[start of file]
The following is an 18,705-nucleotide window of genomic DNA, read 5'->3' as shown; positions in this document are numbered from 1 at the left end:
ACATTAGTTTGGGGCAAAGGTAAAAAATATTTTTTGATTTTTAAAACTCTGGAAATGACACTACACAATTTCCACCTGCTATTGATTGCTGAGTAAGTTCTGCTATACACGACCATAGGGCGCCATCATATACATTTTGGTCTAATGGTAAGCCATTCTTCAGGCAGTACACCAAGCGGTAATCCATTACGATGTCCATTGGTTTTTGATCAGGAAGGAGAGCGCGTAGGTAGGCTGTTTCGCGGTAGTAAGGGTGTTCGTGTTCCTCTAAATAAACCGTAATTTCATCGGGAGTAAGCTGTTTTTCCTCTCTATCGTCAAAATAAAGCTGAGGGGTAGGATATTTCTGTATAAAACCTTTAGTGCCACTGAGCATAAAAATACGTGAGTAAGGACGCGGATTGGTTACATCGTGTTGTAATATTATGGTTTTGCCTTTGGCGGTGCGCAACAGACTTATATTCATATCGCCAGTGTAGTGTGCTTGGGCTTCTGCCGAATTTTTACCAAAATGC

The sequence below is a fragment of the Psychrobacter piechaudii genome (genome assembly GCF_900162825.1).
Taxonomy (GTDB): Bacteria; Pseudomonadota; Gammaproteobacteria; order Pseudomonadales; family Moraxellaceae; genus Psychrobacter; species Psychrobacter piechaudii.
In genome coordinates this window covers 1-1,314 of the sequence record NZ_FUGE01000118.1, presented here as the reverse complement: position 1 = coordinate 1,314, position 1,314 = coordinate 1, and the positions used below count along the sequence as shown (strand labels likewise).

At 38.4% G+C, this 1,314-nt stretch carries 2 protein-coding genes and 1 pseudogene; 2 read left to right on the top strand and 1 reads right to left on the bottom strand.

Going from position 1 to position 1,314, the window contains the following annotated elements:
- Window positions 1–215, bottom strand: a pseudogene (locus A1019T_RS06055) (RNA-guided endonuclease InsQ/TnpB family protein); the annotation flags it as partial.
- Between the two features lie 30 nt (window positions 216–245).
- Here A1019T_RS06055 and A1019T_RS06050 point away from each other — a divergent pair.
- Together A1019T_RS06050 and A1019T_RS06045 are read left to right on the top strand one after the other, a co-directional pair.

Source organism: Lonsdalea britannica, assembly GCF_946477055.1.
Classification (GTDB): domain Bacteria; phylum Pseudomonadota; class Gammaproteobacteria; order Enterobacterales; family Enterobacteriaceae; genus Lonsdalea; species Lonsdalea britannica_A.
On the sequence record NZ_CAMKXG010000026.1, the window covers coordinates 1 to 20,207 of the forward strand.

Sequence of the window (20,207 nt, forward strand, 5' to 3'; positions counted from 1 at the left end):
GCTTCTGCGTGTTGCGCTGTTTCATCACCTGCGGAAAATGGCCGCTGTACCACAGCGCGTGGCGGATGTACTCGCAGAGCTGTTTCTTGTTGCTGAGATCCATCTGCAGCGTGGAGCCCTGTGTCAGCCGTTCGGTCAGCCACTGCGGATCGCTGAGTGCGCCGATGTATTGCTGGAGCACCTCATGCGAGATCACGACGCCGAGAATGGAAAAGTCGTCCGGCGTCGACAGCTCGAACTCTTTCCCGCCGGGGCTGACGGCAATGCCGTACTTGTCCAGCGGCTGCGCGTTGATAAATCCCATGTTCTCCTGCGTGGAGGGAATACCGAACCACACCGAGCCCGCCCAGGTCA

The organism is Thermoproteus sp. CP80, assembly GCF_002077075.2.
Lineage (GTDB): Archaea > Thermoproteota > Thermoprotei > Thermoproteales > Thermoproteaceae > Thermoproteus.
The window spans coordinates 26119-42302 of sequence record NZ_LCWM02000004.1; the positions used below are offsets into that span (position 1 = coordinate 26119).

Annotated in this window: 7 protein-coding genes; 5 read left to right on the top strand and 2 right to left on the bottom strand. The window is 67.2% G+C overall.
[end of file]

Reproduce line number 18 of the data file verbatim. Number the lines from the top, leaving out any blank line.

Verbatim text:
Lineage (GTDB): Archaea > Thermoproteota > Thermoprotei > Thermoproteales > Thermoproteaceae > Thermoproteus.